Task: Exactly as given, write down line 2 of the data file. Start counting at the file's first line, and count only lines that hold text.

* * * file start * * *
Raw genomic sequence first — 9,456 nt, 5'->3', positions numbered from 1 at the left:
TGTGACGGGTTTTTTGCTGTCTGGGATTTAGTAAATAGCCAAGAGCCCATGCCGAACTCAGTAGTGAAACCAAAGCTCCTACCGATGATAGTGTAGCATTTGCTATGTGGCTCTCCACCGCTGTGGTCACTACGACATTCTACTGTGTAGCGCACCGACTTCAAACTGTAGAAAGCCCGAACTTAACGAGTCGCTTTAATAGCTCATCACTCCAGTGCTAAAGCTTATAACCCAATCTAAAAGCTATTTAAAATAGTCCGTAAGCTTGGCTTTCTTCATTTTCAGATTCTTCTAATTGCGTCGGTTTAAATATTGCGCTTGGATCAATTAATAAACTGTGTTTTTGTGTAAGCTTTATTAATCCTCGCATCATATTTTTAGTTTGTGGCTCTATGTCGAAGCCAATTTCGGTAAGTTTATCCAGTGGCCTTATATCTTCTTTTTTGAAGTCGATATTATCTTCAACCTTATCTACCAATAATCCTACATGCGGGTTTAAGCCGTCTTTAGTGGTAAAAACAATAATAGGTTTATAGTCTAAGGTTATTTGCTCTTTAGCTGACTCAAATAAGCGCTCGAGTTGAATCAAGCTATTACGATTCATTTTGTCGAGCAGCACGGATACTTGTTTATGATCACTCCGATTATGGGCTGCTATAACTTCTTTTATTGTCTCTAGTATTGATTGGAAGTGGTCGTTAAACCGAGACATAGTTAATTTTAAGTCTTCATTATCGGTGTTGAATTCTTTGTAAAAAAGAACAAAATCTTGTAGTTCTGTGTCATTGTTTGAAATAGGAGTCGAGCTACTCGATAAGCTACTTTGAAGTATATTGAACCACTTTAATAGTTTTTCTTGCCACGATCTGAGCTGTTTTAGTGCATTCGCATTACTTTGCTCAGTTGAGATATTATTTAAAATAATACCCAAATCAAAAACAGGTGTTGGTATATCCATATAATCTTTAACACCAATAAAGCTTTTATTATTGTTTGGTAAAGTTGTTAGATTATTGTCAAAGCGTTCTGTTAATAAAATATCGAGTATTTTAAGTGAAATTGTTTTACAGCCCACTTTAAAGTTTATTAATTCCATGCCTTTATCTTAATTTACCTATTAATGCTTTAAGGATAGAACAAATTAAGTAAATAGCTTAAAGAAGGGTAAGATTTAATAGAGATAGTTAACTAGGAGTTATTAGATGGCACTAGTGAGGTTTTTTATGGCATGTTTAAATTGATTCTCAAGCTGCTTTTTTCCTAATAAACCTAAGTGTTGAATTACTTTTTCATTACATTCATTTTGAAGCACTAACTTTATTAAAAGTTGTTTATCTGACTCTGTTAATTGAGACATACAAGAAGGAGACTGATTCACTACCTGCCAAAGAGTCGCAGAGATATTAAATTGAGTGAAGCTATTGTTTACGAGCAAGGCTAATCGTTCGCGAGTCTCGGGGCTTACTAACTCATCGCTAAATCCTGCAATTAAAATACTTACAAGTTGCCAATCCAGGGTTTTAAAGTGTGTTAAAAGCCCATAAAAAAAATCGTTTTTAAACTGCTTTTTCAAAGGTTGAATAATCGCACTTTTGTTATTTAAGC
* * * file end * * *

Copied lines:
TGTGACGGGTTTTTTGCTGTCTGGGATTTAGTAAATAGCCAAGAGCCCATGCCGAACTCAGTAGTGAAACCAAAGCTCCTACCGATGATAGTGTAGCATTTGCTATGTGGCTCTCCACCGCTGTGGTCACTACGACATTCTACTGTGTAGCGCACCGACTTCAAACTGTAGAAAGCCCGAACTTAACGAGTCGCTTTAATAGCTCATCACTCCAGTGCTAAAGCTTATAACCCAATCTAAAAGCTATTTAAAATAGTCCGTAAGCTTGGCTTTCTTCATTTTCAGATTCTTCTAATTGCGTCGGTTTAAATATTGCGCTTGGATCAATTAATAAACTGTGTTTTTGTGTAAGCTTTATTAATCCTCGCATCATATTTTTAGTTTGTGGCTCTATGTCGAAGCCAATTTCGGTAAGTTTATCCAGTGGCCTTATATCTTCTTTTTTGAAGTCGATATTATCTTCAACCTTATCTACCAATAATCCTACATGCGGGTTTAAGCCGTCTTTAGTGGTAAAAACAATAATAGGTTTATAGTCTAAGGTTATTTGCTCTTTAGCTGACTCAAATAAGCGCTCGAGTTGAATCAAGCTATTACGATTCATTTTGTCGAGCAGCACGGATACTTGTTTATGATCACTCCGATTATGGGCTGCTATAACTTCTTTTATTGTCTCTAGTATTGATTGGAAGTGGTCGTTAAACCGAGACATAGTTAATTTTAAGTCTTCATTATCGGTGTTGAATTCTTTGTAAAAAAGAACAAAATCTTGTAGTTCTGTGTCATTGTTTGAAATAGGAGTCGAGCTACTCGATAAGCTACTTTGAAGTATATTGAACCACTTTAATAGTTTTTCTTGCCACGATCTGAGCTGTTTTAGTGCATTCGCATTACTTTGCTCAGTTGAGATATTATTTAAAATAATACCCAAATCAAAAACAGGTGTTGGTATATCCATATAATCTTTAACACCAATAAAGCTTTTATTATTGTTTGGTAAAGTTGTTAGATTATTGTCAAAGCGTTCTGTTAATAAAATATCGAGTATTTTAAGTGAAATTGTTTTACAGCCCACTTTAAAGTTTATTAATTCCATGCCTTTATCTTAATTTACCTATTAATGCTTTAAGGATAGAACAAATTAAGTAAATAGCTTAAAGAAGGGTAAGATTTAATAGAGATAGTTAACTAGGAGTTATTAGATGGCACTAGTGAGGTTTTTTATGGCATGTTTAAATTGATTCTCAAGCTGCTTTTTTCCTAATAAACCTAAGTGTTGAATTACTTTTTCATTACATTCATTTTGAAGCACTAACTTTATTAAAAGTTGTTTATCTGACTCTGTTAATTGAGACATACAAGAAGGAGACTGATTCACTACCTGCCAAAGAGTCGCAGAGATATTAAATTGAGTGAAGCTATTGTTTACGAGCAAGGCTAATCGTTCGCGAGTCTCGGGGCTTACTAACTCATCGCTAAATCCTGCAATTAAAATACTTACAAGTTGCCAATCCAGGGTTTTAAAGTGTGTTAAAAGCCCATAAAAAAAATCGTTTTTAAACTGCTTTTTCAAAGGTTGAATAATCGCACTTTTGTTATTTAAGC